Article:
Introducing Las Pipas de la Paz

Since forming in April of 2012, Mexican garage rock band Las Pipas de la Paz, translated as The Pipes Of Peace, has been on a steady climb acclaim wise within their home country and are beginning to attract the attention of many further afield globally. Musically the band mesh a rich mix of garage rock and punk with sixties psychedelia, the combination resulting in a psyched abrasive yet compelling sound flush with the influences of bands such as The Sonics, The Seeds, 13th Floor Elevators, The Count Five, and of course The Doors.

The quartet from Mexico City of vocalist and guitarist Rulo Pipa, bassist Jack Pipa, drummer Pilo Pipes, and Paco Pipes with his Yamaha YC-10, has lit up stages playing with bands such as Los Derrumbes (Spain),  Los Pistones (Mex),  Bird Mad Girl (E.U.A), Murphy (Chile), and Los Esquizitos (Mex)to name just a few, each event adding weight to their growing recognition across their country and continent.

With songs inspired by personal experiences the band unleashed their debut EP Pipes of Peace August of 2011 through Kromosoma Records. It was a three track gem which instantly drew interest and attention to the band. The song Your Brain easily captivated the imagination but it was with Come Now Baby Now that there was a spark like connection, the song  a sonic teasing of the ear. It is a raw and caustic song soaked in the primes essences of sixties garage rock, the Yamaha dazzling the senses throughout with its acidic squalls whilst guitar and vocals festered only enthused appeal towards their salty melodic rub. Though arguably the sound is not the most original the song easily marks the band as one with great and inventive.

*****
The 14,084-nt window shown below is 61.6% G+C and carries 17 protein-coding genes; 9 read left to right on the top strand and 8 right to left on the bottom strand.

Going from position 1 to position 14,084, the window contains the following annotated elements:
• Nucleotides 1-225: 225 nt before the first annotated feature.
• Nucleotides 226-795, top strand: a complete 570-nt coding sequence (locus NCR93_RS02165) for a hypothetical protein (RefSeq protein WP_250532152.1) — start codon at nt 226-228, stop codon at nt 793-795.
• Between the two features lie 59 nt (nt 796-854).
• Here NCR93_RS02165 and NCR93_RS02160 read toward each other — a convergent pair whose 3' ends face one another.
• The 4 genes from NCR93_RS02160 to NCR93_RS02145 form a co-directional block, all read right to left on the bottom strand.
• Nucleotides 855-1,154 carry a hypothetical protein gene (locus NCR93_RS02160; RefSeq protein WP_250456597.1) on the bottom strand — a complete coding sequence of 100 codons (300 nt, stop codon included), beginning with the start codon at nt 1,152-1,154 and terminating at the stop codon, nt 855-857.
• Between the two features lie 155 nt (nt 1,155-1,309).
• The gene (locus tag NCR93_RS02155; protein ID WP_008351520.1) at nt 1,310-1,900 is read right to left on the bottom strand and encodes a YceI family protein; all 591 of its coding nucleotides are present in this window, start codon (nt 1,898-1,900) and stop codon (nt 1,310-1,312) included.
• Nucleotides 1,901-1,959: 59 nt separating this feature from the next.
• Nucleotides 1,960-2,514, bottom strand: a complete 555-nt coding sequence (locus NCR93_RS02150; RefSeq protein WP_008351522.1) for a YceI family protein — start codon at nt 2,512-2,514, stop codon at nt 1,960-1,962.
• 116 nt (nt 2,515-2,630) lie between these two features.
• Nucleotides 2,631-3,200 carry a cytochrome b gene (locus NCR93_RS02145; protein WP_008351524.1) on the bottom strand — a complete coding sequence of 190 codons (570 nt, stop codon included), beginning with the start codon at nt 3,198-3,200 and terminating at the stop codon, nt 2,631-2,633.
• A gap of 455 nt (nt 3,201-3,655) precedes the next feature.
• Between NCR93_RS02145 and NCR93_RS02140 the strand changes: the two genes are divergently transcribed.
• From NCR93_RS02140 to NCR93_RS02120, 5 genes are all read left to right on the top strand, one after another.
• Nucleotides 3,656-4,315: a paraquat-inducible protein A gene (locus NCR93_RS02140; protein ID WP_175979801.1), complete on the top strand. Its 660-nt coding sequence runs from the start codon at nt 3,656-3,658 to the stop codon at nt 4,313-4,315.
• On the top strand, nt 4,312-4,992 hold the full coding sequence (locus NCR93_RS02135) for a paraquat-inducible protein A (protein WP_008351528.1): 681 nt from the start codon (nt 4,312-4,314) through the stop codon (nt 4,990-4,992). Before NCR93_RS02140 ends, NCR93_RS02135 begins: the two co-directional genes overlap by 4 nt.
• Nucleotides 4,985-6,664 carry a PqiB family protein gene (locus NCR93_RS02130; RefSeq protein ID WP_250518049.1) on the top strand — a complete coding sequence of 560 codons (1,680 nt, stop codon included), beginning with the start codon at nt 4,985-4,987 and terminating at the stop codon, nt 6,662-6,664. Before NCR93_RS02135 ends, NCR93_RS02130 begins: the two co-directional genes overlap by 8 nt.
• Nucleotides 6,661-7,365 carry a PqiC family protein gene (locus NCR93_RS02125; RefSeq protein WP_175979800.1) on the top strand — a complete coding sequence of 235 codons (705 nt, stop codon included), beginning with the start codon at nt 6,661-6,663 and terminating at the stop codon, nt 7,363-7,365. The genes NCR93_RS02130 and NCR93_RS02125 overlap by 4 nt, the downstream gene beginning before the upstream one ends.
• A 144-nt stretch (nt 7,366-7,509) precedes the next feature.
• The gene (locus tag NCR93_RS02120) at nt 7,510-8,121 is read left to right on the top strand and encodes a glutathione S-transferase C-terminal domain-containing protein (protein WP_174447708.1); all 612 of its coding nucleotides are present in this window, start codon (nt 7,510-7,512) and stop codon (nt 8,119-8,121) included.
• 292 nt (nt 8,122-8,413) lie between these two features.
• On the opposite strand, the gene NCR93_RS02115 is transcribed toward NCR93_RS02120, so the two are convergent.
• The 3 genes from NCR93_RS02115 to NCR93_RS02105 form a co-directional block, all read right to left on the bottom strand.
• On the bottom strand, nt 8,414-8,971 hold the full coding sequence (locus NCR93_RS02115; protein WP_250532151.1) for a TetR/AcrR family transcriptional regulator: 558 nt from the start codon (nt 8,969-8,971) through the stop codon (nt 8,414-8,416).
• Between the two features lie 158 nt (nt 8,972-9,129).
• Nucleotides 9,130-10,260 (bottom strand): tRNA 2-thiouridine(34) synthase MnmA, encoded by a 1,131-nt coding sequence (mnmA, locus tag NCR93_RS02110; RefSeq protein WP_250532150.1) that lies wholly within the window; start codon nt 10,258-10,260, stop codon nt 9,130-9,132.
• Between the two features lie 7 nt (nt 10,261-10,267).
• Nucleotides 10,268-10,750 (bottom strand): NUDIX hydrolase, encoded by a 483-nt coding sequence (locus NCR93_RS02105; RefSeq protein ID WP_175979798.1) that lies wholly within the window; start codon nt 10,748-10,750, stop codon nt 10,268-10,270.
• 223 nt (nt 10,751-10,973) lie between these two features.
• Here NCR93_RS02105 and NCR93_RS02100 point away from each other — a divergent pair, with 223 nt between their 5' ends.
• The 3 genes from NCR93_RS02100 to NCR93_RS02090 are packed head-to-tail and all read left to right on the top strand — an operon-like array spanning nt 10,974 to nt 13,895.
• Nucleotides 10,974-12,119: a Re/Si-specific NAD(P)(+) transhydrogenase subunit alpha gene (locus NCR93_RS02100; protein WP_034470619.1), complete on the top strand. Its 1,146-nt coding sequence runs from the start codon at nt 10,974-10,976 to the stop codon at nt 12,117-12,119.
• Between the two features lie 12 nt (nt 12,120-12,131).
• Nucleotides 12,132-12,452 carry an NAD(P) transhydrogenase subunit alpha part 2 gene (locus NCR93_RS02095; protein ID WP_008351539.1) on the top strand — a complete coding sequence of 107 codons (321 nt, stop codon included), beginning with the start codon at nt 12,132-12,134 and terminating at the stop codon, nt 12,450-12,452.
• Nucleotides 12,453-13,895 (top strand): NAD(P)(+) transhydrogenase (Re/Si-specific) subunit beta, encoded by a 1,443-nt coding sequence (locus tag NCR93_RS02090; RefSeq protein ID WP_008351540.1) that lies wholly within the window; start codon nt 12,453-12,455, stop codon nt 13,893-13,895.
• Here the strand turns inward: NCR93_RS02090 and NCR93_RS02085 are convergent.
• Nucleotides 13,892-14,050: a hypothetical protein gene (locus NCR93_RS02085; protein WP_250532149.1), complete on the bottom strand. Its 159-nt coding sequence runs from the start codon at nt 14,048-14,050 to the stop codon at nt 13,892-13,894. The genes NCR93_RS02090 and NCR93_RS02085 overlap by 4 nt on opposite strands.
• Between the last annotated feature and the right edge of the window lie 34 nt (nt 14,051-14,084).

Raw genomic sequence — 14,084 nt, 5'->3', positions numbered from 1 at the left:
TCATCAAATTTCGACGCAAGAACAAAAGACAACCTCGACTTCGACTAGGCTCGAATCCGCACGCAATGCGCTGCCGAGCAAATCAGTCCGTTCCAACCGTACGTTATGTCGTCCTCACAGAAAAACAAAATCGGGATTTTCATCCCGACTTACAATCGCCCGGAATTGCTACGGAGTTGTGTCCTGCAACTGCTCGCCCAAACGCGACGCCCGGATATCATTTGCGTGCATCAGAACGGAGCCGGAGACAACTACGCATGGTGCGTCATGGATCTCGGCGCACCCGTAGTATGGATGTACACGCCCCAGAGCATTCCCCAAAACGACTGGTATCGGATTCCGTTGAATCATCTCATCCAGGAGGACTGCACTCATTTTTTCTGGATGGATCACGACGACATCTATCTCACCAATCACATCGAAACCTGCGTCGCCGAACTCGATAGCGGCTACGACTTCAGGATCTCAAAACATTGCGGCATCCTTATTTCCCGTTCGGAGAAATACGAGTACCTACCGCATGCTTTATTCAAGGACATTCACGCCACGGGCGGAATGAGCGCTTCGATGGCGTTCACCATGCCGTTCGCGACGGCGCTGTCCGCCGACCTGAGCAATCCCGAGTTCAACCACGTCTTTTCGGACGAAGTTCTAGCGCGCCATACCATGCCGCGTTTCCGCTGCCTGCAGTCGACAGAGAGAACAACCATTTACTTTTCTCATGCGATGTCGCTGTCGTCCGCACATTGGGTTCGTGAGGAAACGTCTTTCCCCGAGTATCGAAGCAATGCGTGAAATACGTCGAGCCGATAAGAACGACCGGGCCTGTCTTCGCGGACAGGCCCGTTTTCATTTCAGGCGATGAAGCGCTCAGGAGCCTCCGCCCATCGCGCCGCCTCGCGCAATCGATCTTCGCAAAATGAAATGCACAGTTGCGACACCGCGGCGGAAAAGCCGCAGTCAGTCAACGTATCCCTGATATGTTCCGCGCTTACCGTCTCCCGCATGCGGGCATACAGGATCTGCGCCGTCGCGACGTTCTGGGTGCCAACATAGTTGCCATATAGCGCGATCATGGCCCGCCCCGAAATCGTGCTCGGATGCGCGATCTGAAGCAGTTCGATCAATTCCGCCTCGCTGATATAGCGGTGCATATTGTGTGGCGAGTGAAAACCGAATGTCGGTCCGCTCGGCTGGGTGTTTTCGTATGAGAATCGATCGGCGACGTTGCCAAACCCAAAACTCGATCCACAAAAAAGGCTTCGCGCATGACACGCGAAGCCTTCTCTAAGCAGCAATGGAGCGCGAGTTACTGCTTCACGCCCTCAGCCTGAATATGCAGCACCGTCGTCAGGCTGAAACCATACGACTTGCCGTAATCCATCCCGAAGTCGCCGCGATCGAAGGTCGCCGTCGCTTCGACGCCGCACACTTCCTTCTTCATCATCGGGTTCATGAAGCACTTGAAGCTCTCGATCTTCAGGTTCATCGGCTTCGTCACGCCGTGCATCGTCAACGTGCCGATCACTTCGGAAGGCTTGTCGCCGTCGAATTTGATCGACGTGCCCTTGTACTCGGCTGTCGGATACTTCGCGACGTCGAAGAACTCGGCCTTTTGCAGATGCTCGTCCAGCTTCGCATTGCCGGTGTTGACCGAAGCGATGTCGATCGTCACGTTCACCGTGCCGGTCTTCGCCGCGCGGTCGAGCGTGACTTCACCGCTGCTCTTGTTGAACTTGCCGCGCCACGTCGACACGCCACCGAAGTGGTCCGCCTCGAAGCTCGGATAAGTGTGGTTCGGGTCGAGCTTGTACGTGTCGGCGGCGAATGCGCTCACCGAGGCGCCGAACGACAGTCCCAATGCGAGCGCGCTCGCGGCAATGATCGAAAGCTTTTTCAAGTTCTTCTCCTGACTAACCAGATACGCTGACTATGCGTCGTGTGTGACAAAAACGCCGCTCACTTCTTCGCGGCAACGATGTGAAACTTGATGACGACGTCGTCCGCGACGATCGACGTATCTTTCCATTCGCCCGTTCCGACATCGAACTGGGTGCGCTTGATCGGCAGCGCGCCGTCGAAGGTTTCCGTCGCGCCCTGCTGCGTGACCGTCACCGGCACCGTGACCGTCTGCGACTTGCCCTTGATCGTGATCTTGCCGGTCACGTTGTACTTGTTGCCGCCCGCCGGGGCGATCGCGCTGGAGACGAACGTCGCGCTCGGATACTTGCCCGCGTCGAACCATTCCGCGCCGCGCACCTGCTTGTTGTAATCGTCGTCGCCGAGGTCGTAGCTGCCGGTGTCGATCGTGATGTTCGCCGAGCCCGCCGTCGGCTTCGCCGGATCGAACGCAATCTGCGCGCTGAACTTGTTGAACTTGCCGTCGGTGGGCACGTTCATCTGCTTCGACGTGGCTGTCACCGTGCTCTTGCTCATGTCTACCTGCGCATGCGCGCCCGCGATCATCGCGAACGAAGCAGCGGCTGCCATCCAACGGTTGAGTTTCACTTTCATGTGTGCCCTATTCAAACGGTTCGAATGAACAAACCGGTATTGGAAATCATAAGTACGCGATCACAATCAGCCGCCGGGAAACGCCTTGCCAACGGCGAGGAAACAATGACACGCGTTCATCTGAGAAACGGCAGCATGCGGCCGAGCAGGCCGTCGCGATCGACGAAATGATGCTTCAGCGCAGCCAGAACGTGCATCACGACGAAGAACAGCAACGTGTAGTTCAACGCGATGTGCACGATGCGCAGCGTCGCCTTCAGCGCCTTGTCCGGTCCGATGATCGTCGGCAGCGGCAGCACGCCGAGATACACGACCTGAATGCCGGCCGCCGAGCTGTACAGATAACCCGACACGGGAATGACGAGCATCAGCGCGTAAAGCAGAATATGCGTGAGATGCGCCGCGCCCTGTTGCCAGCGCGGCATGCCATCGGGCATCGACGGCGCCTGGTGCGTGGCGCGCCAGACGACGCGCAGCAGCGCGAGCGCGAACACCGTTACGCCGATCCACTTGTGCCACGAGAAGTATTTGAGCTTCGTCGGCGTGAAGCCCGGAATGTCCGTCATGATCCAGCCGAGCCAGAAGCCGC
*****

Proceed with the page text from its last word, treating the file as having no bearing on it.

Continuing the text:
The debut is completed by Psychedelic Trek, a magnetic frying of the senses through primal beats and scorching keys once more. The track puts the senses on edge through its cutting sonics whilst ensuring one is easily and eagerly drawn to its again raw honest presence. The track takes one back to the times of its influences to offer a nostalgic but refreshing experience. The song was also the source of the first video from the band, their self-produced production bringing a complete and pleasing psyched out journey to the track.